In Georgia, if a non-commercial driver over 21 is found to have a Blood Alcohol Content (BAC) level of .08 percent or greater, he or she can be charged with Driving Under the Influence (DUI) and subject to penalties. Those under 21 can be charged if their BAC is above .02 percent. Commercial vehicle drivers can be charged at .04 percent. Drivers do not need to demonstrate impairment to be charged.
Implied Consent Georgia DUI Laws
Georgia is an implied consent state, meaning that drivers who refuse to take a breath, blood, or urine test will be assessed a fine and faced with automatic license suspension. The arresting officer is required to ask if the accused is willing to undergo testing under this law and to explain the consequences of refusal. In general, refusing to take the test can be used by the prosecution to support their case and does not often help the accused avoid penalties for DUI. A person can still be found guilty even without a measured BAC level.
The penalties for first-time offenders are as follows: jail time can range from 24 hours to one year; fines range from $300 to $1,000; license suspension for up to one year; a community service requirement of no less than 40 hours; license reinstatement fee of $210. It may be possible for some offenders to get a limited driving permit during this period.
The penalties for a second offense are as follows: jail time can range from three days to one year; fines range from $600 to $1,000; license suspension for three years; a community service requirement of no less than 30 days; license reinstatement fee of $210; an ignition interlock device at the court’s discretion; completion of a treatment program or evaluation. An ignition interlock device prevents the person from driving the car while registering a BAC level above the legal limit. The offender assumes responsibility for the DUI Alcohol or Drug Risk Reduction Program, required clinical evaluation, any possible treatment and all associated costs.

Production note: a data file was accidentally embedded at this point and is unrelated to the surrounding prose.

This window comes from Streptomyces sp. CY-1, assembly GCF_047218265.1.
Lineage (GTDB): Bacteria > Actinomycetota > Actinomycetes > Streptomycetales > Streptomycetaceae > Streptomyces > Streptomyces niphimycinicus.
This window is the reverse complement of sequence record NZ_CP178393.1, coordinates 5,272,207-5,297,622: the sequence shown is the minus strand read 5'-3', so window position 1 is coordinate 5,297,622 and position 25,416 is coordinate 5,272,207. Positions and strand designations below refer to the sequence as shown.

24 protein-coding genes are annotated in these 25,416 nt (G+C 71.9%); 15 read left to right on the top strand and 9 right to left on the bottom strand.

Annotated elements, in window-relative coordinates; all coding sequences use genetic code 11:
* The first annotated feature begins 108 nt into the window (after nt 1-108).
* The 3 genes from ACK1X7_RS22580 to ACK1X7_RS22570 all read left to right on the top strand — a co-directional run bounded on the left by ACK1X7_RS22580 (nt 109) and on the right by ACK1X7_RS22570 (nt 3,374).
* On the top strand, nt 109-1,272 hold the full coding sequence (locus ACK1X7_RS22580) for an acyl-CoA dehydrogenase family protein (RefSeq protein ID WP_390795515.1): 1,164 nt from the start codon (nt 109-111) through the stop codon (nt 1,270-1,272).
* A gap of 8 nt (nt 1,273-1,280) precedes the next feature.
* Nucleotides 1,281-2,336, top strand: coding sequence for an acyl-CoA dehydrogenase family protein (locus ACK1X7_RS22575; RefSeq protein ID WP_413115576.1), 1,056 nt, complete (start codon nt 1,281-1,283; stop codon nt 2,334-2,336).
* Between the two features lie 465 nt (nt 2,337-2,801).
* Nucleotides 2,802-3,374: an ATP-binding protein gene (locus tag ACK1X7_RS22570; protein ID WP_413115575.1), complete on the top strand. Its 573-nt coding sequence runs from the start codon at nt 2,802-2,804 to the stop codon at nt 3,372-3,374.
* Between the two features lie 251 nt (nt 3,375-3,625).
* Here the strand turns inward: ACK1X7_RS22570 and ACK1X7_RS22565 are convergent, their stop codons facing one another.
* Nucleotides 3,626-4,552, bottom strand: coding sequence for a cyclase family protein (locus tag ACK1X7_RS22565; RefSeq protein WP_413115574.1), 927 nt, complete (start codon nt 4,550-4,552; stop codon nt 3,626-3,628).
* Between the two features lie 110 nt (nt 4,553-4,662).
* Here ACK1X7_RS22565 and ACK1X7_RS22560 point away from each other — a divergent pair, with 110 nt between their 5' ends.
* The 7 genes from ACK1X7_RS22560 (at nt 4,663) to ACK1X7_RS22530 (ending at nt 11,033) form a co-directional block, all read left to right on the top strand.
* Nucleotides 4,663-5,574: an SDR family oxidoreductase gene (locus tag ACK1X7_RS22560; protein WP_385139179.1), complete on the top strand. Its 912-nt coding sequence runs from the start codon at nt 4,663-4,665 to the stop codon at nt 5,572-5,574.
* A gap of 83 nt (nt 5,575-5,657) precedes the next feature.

The penalties for a third offense are as follows: jail time can range from fifteen days to one year; fines range from $1,000 to $5,000; license suspension for five years; driver’s photograph in their local newspaper; a community service requirement of no less than 30 days; license reinstatement fee of $210; completion of a treatment program or evaluation. At the third offense, the offender is labeled a habitual violator. He/she can obtain a probationary driver’s license with court permission, usually after two years or more. One of the more unique sentencing elements is that the name, address and photo of the offender is published in the newspaper at his or her own expense.
Fourth Offense and Felony Georgia DUI Laws
In Georgia, a third DUI conviction can be punishable as a felony; however, the fourth offense is felony DUI and includes harsher sentencing in terms of jail time, fines and community service hours. At this point, vehicle confiscation is possible.